Detective Inspector Warren was frustrated at every turn in the investigation into the murder of the Joan Bookish, the chief librarian at the town’s public library in Quigsby. He and Detective Sargent Charles Manners had followed every lead, but to no avail. Ms. Bookish’ body had been discovered in book return depository, and there wasn’t any forensic evidence found that would help solve the case.
The only clue was a small patch of ground tinged with scarlet dust on the outside of the depository. Not knowing the source of the dust was a major impediment to finding the killer. Also, the victim had caused so many people trouble that the list of suspects included nearly all of the adult residents of Quigsby, but there were three main suspects. All DI Warren needed was to decipher which of them had access to dust found at the scene of the crime.
The first suspect was Mr. Kent, the local gardener, an old flame whom Ms, Bookish had publicly dumped at a community tea. He was so embarrassed, and as he left the event he had been heard to yell at her, “You will be sorry, my dear, that you ever knew me.” A threat of that magnitude was taken very seriously by the local constabulary, and Mr. Kent had been interviewed extensively, with his solicitor present. But his alibi for the night in question was solid. He had been at the pub drinking his sorrows away, and he had been seen by many people.
The second suspect was Ms. Lilly Gorner, the former junior high English teacher, whose tendency to not return Jane Austen’s books had led Ms. Bookish to file a complain of thievery, which costs Ms. Gorner her job. When she was escorted out of the school building, she screamed, “I could kill her for this!”
So, she was brought into the police station to be questioned. She admitted that she was not sad that Ms. Bookish was dead, but that she had not killed her, as much as she hated her. And her alibi that she was at the historical society in Netherfield Park conducting research on Jane Austen was verified by three archivists at the Netherfield Park Library. So, they had to let her go.
The last suspect was Dr. Leonard Sweeten, the local dentist, an orchid enthusiast, who lost to Ms. Bookish each year for the top award at the local orchid show. Last year, Dr. Sweeten’s entry had been deemed the one to beat, but on the night before the competition, his prize orchid was somehow destroyed in a locked greenhouse. Ms. Bookish won the award again.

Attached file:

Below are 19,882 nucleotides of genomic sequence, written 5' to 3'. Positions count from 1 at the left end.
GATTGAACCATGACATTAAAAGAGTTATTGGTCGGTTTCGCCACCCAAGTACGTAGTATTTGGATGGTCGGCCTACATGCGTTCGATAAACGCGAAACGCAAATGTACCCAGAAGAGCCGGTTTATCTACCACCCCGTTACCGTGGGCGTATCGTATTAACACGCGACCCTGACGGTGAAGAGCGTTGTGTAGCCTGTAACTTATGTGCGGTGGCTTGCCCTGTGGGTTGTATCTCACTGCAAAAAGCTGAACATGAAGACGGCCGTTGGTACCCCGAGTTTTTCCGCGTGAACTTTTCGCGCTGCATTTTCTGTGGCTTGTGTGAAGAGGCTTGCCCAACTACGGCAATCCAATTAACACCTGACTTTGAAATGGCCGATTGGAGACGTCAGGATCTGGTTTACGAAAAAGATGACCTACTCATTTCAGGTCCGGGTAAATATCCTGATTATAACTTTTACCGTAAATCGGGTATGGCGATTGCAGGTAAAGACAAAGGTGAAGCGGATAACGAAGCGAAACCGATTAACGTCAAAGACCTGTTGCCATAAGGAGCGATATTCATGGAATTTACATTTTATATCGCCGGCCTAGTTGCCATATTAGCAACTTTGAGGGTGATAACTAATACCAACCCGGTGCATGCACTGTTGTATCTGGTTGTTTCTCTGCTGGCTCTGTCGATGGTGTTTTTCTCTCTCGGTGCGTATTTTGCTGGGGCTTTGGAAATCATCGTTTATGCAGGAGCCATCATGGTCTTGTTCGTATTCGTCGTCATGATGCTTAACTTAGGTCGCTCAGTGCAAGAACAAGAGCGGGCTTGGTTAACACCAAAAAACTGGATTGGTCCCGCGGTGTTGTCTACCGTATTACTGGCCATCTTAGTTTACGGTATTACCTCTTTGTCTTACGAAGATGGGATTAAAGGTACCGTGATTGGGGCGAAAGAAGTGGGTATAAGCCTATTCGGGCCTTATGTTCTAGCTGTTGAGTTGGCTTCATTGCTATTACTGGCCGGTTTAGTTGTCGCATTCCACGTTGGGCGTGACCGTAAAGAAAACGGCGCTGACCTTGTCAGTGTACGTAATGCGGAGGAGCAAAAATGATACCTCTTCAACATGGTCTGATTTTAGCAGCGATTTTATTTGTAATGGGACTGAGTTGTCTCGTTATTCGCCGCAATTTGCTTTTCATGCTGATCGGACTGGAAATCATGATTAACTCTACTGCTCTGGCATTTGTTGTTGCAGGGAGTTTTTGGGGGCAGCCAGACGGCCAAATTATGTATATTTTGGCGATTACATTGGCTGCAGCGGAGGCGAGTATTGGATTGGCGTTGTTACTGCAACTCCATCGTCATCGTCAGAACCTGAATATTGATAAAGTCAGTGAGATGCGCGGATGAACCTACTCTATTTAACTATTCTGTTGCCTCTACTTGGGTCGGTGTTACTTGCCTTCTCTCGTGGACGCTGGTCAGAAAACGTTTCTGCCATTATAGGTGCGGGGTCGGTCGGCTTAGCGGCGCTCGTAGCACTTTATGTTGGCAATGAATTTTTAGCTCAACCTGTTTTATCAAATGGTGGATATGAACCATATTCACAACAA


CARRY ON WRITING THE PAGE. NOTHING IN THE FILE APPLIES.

As she was receiving the coveted Blue Orchid Award, she smirked at him, and he knew at that moment that she had somehow got into the greenhouse and destroyed his prize orchid. He screamed at her, “Enjoy your victory today. It will be your last!” Naturally, he was hauled in for questioning, but he swore that he was at a local exhibition on new strains of orchids in the next village, and there were many people who attested to his presence, so the police had to release him, as well.
DI Warren was sure that one of the three suspects was the killer, but try as they might, neither he nor DS Manners could not determine which person was guilty of the crime. What they needed was to break one of the alibis and then connect that person to the scarlet dust found at the scene, or vice verse. It was pure serendipity that finally broke the case!
DI Warren took a day off to visit his favorite seaside resort, hoping that a little rest would help settle his mind. He went to the local library for a book to read. As he sat by the ocean reading the book, he became aware of a patch of sand tinged with scarlet dust at his feet. The book cover was so old that it was disintegrating as he handled it, leaving a fine patch of sand tinged with scarlet dust. He looked in the back of the book at the list of past readers, and, all of a sudden, he knew who the killer was. But how to get past that blasted alibi?
After reinterviewing one of the persons who had given the suspect an alibi, he discovered that there was a period of time when the suspect was absent, obstensibly to go to the restroom, and DI Warren was able to show that the suspect had had plenty of time to leave and kill Ms. Bookish, dispose of her body, and return, without anyone being the wiser.
He called DS Manners to get a warrant for the arrest of Dr. Sweeten, as the book that DI Warren had been reading was an old book on the history of unusual plants in England, the same book that Dr. Sweeten had checked out during the week when Dr. Bookish died. Dr. Sweeten did not know notice the scarlet dust that was on his clothes and shoes, and which were left near the return book depository as he disposed of the body of his victim.
My first try at a murder mystery for the August Writing Prompts: tinged with scarlet dust.